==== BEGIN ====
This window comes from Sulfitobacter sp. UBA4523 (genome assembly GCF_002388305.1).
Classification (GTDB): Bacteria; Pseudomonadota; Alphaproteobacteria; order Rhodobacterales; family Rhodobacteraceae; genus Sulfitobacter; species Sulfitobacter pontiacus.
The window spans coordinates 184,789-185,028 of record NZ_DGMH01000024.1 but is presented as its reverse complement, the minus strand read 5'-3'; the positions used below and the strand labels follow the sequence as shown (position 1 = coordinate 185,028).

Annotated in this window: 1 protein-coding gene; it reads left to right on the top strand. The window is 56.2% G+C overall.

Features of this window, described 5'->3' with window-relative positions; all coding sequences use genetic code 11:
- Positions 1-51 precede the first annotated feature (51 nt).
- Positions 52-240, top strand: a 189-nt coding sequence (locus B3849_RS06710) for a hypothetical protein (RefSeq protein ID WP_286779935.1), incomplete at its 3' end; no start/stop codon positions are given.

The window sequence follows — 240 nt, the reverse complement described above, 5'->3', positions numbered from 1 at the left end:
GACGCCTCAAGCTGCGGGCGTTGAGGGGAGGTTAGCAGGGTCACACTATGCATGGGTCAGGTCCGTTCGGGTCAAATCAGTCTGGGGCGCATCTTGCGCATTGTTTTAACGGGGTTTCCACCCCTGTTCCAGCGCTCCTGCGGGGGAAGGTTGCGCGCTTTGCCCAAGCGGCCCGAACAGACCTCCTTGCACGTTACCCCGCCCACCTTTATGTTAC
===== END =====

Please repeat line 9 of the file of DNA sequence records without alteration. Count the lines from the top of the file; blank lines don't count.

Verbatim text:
GACGCCTCAAGCTGCGGGCGTTGAGGGGAGGTTAGCAGGGTCACACTATGCATGGGTCAGGTCCGTTCGGGTCAAATCAGTCTGGGGCGCATCTTGCGCATTGTTTTAACGGGGTTTCCACCCCTGTTCCAGCGCTCCTGCGGGGGAAGGTTGCGCGCTTTGCCCAAGCGGCCCGAACAGACCTCCTTGCACGTTACCCCGCCCACCTTTATGTTAC